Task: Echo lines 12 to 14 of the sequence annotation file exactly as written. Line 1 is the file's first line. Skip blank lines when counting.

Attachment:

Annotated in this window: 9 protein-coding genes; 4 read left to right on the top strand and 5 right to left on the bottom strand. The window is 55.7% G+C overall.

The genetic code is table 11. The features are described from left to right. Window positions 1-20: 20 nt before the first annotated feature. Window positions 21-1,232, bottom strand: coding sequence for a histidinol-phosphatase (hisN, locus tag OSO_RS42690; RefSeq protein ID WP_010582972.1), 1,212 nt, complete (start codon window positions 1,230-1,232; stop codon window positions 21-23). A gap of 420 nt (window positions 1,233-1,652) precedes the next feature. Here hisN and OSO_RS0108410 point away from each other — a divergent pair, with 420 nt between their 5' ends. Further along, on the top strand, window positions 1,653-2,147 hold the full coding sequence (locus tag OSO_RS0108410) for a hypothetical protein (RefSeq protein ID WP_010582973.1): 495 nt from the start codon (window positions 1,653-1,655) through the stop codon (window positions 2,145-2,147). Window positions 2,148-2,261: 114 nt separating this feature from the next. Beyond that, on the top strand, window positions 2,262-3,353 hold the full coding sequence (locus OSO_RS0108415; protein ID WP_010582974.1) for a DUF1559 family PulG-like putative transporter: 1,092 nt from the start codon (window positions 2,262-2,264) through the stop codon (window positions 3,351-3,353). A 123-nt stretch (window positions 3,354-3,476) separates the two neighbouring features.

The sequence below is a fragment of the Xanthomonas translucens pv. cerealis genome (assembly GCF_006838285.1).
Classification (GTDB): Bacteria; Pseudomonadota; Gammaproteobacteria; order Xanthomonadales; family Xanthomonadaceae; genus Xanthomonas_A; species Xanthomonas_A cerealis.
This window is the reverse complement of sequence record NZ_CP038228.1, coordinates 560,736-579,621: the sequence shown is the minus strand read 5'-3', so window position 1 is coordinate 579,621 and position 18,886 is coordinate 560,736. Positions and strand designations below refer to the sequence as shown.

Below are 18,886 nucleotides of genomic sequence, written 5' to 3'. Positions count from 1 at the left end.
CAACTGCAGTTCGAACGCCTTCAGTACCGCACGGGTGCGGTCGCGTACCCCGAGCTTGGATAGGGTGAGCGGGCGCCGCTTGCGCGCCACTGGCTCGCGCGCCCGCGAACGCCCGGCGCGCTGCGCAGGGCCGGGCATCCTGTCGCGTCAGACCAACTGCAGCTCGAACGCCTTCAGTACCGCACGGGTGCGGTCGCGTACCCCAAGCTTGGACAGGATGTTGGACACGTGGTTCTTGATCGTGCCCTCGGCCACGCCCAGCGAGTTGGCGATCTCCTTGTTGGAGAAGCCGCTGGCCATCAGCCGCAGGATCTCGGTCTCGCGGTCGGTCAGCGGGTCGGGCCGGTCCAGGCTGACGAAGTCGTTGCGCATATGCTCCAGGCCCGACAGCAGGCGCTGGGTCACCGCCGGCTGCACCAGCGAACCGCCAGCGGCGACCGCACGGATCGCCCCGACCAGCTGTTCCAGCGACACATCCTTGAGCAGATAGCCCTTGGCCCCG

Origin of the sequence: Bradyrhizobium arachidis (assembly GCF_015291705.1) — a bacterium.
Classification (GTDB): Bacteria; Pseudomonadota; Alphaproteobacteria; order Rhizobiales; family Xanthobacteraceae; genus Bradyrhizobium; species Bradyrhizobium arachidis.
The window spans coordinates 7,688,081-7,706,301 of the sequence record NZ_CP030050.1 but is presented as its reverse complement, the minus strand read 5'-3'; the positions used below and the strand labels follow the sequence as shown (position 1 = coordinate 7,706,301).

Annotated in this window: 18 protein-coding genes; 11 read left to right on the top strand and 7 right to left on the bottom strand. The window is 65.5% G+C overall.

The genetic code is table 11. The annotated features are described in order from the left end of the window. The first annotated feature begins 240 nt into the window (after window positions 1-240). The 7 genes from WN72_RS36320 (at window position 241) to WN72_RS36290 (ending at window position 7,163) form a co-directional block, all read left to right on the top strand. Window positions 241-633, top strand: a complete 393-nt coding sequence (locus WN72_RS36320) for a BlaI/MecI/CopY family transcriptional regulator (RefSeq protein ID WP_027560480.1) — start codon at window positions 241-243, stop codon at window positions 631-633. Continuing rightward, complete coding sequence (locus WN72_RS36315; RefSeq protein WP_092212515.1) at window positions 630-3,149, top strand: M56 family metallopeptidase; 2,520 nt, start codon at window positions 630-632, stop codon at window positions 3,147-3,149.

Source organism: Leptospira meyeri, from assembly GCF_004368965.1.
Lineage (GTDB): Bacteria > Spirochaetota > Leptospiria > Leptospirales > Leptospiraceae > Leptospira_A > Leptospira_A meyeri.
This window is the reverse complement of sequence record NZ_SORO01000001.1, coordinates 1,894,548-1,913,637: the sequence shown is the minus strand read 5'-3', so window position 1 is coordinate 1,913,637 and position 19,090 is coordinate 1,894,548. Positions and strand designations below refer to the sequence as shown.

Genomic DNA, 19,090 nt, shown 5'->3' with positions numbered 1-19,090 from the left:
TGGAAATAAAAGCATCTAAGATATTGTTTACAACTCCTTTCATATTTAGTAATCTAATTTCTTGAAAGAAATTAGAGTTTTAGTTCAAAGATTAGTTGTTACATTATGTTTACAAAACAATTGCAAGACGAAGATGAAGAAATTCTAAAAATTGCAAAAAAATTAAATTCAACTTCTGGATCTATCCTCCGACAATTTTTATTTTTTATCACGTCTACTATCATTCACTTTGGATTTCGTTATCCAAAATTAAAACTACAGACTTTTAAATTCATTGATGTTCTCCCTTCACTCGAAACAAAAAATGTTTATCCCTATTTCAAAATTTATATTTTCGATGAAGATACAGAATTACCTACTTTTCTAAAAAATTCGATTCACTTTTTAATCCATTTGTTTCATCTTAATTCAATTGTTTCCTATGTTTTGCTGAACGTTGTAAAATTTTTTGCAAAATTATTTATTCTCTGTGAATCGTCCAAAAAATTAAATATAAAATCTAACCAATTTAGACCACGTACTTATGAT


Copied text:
The genetic code is table 11. The annotated features are described in order from the left end of the window. The first annotated feature begins 240 nt into the window (after window positions 1-240). The 7 genes from WN72_RS36320 (at window position 241) to WN72_RS36290 (ending at window position 7,163) form a co-directional block, all read left to right on the top strand. Window positions 241-633, top strand: a complete 393-nt coding sequence (locus WN72_RS36320) for a BlaI/MecI/CopY family transcriptional regulator (RefSeq protein ID WP_027560480.1) — start codon at window positions 241-243, stop codon at window positions 631-633. Continuing rightward, complete coding sequence (locus WN72_RS36315; RefSeq protein WP_092212515.1) at window positions 630-3,149, top strand: M56 family metallopeptidase; 2,520 nt, start codon at window positions 630-632, stop codon at window positions 3,147-3,149.

Source organism: Leptospira meyeri, from assembly GCF_004368965.1.
Lineage (GTDB): Bacteria > Spirochaetota > Leptospiria > Leptospirales > Leptospiraceae > Leptospira_A > Leptospira_A meyeri.